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Recently, the Texas Supreme Court issued opinions that clarify and reinforce the requirements associated with two types of evidence – counteraffidavits and expert testimony.

Texas Supreme Court on Counteraffidavits and Notice

The Texas Supreme Court reviewed counteraffidavit requirements in the case of In re Chefs’ Produce of Hous ., Inc., No. 22-0286, 2023 WL 3027868 (Tex. Apr. 21, 2023) (per curiam) . The Court granted a petition for mandamus, overturning the trial court’s decision to strike counteraffidavits. The Court reaffirmed its ruling in In re Allstate Indemnity Insurance Co., stating that opinions in counteraffidavits need not be admissible to meet the reasonable notice requirement under Section 18.001(f) of the Civil Practice and Remedies Code.

This case involved plaintiff Antonio Estrada, who claimed he sustained injuries in a collision involving Mario Rangel – driver of a truck owned by defendant Chefs’ Produce. Estrada served an affidavit claiming $19,321 in medical expenses. Chefs’ Produce served a timely counteraffidavit of Dr. Benny Sanchez, challenging the reasonableness and necessity of the medical expenses based on inflated charges and Estrada’s preexisting injury. Estrada moved to strike the counteraffidavit on the basis that it included a dispute related to causation. Additionally, Estrada argued that the use of Medicare rates and Dr. Sanchez’s own pricing as a basis for determining the unreasonableness of the charges was an unreliable approach. The trial court granted Estrada’s motion, thereby striking Chefs’ Produce’s counteraffidavit. Additionally, the trial court’s order resulted in Chefs’ Produce’s inability to present Dr. Sanchez as a witness.

Chefs’ Produce sought reconsideration, citing the Texas Supreme Court’s ruling in In re Allstate Indemnity Insurance Co. The trial court denied reconsideration, and Chefs’ Produce sought mandamus relief from the appellate court. The 14th Court of Appeals denied the request, but the Texas Supreme Court conditionally granted Chefs’ Produce’s petition. As a result, the trial court vacated its order.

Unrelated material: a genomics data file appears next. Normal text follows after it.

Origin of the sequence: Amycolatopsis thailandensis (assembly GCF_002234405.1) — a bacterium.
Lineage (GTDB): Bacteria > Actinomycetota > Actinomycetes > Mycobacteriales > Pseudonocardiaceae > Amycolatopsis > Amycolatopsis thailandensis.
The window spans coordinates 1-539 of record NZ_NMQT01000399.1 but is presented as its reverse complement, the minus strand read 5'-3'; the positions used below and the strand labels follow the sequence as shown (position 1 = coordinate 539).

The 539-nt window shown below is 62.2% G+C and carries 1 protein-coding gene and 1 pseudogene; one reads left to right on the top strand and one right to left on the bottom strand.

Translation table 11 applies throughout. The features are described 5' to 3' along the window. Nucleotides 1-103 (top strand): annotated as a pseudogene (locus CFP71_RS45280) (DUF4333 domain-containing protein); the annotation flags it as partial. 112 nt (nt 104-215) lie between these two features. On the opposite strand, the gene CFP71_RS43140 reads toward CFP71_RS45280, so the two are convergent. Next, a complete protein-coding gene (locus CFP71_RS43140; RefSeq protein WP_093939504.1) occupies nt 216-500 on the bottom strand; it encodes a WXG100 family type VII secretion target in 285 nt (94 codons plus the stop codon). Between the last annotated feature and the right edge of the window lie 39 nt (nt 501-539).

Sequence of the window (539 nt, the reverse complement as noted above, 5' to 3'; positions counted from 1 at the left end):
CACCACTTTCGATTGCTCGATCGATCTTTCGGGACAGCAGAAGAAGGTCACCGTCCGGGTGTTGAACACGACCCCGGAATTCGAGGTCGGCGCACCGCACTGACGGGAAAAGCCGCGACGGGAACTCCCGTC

The Texas Supreme Court explained that Dr. Sanchez adequately established his opinions and held that his counteraffidavit provided reasonable notice to Estrada. The Court clarified that challenges to reliability could be made through motions to exclude testimony or cross-examination during trial. Although counteraffidavits cannot contradict causation, the presence of a causation opinion alone does not invalidate an otherwise compliant counteraffidavit. As such, the Court determined the trial court abused its discretion. Thus, this decision emphasizes that notice is the guiding principle for 18.001 affidavits.

Treatment of Expert Testimony Offered in Helena Chem.

In Helena Chem. Co. v. Cox, 664 S.W.3d 66 (Tex. 2023), the Texas Supreme Court upheld the trial court’s decision to grant defendant Helena Chemical Company’s motion to strike plaintiffs’ experts and no-evidence motion for summary judgment. Plaintiffs alleged that their crops were harmed by Helena’s use of herbicides, asserting claims for negligence and trespass. Plaintiffs designated an expert to opine on causation. In response, Helena filed a motion to strike the expert on the basis that the expert’s testimony was unreliable. The trial court granted both Helena’s motions and dismissed plaintiffs’ case. The court of appeals partially reversed the decision, but the Texas Supreme Court upheld the trial court’s ruling.

Out of more than one hundred fields, only three positive lab tests confirmed the presence of herbicide. The plaintiffs’ experts failed to demonstrate the use of a reliable scientific method for reaching such conclusions. The Court explained that the plaintiffs could not properly use the experts’ findings to reliably establish dosage levels or causative amounts. Plausible alternative sources, including other herbicide applications and adverse weather conditions were not sufficiently excluded. Accordingly, the Court found the expert testimony was unreliable in establishing causation, resulting in a lack of evidence for their case.


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Lauren Cox Vossen is an Associate Attorney in the Commercial Litigation and Tort Litigation practice groups.